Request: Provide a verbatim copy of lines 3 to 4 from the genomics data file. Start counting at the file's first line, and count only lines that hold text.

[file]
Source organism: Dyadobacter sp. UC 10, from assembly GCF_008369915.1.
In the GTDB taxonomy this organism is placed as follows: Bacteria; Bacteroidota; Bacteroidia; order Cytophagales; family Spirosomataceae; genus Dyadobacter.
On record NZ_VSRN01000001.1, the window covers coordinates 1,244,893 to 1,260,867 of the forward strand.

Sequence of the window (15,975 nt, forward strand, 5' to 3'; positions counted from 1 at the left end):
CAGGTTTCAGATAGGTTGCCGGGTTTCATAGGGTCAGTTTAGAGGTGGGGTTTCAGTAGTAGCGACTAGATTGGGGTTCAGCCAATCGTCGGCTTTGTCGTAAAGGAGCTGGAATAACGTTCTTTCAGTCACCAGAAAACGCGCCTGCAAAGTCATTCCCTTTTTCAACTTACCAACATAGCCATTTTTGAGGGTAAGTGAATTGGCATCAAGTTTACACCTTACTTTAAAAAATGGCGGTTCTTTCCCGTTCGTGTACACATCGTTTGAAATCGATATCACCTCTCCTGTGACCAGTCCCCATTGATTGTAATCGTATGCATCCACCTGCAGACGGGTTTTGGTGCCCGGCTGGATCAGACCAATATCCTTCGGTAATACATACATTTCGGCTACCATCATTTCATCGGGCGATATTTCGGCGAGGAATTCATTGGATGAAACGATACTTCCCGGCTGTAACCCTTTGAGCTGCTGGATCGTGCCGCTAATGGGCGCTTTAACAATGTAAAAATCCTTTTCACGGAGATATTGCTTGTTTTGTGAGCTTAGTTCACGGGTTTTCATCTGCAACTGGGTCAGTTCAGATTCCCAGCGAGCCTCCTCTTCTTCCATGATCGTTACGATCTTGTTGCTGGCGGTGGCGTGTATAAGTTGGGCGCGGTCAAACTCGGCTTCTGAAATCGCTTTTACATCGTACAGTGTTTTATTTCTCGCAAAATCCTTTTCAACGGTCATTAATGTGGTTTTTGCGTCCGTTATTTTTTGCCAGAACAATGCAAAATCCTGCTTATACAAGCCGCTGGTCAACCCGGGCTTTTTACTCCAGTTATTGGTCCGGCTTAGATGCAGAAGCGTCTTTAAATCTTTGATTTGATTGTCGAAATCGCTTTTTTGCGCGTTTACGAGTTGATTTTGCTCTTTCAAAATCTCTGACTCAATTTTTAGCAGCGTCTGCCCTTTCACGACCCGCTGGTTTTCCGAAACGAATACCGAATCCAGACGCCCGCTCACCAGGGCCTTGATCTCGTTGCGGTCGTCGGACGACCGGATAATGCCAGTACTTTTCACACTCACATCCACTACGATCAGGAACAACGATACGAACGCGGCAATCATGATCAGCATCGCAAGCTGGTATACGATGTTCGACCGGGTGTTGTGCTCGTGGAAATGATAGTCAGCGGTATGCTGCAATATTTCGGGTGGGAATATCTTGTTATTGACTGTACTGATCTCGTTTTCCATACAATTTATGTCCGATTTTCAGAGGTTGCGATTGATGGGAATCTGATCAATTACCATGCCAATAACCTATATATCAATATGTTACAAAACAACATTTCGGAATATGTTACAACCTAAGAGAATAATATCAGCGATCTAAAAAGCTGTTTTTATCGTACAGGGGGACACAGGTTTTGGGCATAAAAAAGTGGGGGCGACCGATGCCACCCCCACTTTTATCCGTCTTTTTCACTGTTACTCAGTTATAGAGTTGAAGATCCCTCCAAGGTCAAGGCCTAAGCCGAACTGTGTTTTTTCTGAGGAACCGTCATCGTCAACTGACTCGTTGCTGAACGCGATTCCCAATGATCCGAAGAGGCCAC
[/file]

On record NZ_VSRN01000001.1, the window covers coordinates 1,244,893 to 1,260,867 of the forward strand.

Sequence of the window (15,975 nt, forward strand, 5' to 3'; positions counted from 1 at the left end):